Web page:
Steve Mathews

The Digital Revolution in Agriculture

7-8 August 2017, Canberra

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Steve Mathews

Steve Mathews is the Head of Strategy at Gro Intelligence, a software company focused on the global food and agriculture markets. Before joining Gro, Steve worked as a portfolio manager and the head of commodities research at Tudor Investment Corporation. During his tenure there, he developed extensive commodities analysis software and conducted practical study of agriculture, energy, and metals. He is a crop scout with the Pro Farmer Crop Tour each summer, and teaches agricultural hedging at the University of Memphis. Prior to finance, Steve commanded a tank company in the U.S. Army.

Steve holds a B.S. in Operations Research from USMA (West Point) and an M.B.A. in Statistics from the Stern School of Business at NYU. He’s currently about halfway through an M.S. degree in Agronomy from Iowa State University. He’s also a holder of the Chartered Financial Analyst designation.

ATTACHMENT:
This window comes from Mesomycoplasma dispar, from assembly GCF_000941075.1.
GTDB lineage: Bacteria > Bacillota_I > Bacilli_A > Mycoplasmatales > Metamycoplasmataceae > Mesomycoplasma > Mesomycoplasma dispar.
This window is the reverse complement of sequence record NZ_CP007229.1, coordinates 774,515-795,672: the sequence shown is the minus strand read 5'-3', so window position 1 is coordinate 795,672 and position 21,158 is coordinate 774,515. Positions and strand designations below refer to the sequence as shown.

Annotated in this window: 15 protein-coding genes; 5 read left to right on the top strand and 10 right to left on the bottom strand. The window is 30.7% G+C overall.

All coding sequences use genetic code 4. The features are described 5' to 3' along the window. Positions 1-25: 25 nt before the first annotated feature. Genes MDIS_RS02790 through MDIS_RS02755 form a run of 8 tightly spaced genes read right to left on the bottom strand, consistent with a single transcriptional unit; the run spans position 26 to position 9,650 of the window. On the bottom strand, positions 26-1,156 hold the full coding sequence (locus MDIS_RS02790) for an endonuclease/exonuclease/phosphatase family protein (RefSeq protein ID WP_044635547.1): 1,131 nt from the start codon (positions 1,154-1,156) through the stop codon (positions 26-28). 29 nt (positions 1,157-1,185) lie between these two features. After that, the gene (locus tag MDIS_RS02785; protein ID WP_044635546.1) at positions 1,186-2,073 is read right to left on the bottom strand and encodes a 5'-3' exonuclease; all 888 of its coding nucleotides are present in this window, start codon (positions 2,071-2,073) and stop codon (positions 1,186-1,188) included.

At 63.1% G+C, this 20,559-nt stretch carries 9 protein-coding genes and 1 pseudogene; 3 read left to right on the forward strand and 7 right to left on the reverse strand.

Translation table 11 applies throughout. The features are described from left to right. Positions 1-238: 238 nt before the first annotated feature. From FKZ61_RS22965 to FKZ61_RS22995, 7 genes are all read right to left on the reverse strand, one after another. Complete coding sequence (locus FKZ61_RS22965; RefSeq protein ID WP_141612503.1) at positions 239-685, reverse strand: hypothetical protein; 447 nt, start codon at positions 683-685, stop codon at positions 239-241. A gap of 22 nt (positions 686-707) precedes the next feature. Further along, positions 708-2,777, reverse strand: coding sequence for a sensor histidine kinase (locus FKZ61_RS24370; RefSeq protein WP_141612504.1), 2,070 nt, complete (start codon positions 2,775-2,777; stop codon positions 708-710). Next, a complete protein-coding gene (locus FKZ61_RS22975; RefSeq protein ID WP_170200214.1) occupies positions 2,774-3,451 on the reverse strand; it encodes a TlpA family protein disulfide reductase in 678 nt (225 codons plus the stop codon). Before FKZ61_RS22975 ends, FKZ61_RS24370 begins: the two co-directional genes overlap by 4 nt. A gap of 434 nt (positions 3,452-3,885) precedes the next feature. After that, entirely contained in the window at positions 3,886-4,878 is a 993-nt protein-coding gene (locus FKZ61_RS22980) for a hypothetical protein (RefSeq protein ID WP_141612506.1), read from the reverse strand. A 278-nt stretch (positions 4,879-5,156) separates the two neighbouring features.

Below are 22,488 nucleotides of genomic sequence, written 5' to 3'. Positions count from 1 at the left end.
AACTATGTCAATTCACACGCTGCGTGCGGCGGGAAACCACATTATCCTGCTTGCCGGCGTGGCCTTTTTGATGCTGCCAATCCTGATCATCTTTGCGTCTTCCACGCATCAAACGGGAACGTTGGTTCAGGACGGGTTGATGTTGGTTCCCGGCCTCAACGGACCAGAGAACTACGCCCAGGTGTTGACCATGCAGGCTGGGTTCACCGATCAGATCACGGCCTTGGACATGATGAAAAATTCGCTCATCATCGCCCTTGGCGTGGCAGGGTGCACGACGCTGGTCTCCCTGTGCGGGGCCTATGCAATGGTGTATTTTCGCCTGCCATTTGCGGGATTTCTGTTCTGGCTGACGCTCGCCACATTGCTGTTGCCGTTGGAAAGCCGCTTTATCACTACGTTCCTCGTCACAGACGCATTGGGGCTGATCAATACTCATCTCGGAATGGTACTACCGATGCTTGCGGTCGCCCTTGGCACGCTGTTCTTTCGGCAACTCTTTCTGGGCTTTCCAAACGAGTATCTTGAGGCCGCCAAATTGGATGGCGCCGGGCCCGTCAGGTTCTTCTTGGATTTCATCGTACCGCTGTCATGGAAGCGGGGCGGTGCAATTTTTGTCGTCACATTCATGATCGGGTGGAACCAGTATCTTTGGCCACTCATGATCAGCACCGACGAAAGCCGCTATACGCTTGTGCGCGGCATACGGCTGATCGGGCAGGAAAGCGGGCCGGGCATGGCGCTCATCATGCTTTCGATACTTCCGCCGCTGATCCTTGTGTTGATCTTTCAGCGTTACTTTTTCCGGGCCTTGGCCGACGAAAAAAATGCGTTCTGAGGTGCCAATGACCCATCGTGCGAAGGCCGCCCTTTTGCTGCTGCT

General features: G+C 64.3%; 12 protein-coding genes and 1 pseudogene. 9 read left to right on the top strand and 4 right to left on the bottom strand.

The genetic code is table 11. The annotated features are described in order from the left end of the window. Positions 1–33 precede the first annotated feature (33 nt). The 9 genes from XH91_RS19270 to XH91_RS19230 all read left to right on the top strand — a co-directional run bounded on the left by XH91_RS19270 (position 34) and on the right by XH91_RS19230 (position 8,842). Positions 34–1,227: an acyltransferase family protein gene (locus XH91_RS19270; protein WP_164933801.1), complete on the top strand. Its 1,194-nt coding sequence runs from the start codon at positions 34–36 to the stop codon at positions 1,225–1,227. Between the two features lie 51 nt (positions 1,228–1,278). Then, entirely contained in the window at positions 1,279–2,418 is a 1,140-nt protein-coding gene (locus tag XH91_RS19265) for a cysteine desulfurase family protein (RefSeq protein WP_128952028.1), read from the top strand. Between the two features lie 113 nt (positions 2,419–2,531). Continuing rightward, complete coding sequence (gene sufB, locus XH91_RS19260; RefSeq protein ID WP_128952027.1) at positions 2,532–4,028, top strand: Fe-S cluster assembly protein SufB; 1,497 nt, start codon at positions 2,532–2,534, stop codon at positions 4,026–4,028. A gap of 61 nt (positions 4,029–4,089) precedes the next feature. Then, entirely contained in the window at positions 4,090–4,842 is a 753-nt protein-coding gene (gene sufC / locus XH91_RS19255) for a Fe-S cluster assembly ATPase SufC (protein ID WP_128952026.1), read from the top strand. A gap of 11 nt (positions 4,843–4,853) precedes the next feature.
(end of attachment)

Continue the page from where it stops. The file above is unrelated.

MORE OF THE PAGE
Steve Mathews Paper Crawford Fund Conference 2017

Steve Mathews Presentation

Local applications for global data and AI


Big data has great unrealized potential in most parts of the agricultural value chain. We can divide that data up into several categories, each with their own good and bad points. Starting in 1972, the US Landsat program collected the original “big data,” but the capability to perform meaningful analysis of the photos remained very expensive until recently. Other flows have begun in the past few decades, from private satellites, point-of-sale systems, land-based sensors, and aerial drones. Unlike Landsat, the various newer sources have different ownership statuses. Globally, most smallholders don’t generate the revenue to pay for any of the various proprietary data sources or analysis. But we see significant value in the application of machine learning/big data techniques to publicly available satellite and other sources. Advances in information technology allow us to disseminate quality yield, drought, and other analyses at a much lower cost than previously. As a result, relatively small external contributions can bring the established benefits of modern modeling expertise to a hugely broader and more diverse audience.